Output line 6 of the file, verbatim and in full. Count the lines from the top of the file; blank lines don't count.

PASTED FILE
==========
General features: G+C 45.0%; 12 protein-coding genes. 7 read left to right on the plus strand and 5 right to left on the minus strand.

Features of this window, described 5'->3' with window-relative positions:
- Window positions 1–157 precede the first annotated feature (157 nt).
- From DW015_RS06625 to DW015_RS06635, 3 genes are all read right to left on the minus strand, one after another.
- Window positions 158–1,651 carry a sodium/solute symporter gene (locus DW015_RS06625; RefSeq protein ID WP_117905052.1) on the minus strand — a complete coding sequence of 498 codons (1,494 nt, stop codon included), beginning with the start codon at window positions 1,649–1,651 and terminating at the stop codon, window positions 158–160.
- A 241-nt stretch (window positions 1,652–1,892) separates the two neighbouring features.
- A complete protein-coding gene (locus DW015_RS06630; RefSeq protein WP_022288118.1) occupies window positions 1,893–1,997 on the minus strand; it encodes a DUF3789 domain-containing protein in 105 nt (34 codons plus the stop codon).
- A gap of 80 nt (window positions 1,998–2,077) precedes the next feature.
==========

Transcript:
- A 241-nt stretch (window positions 1,652–1,892) separates the two neighbouring features.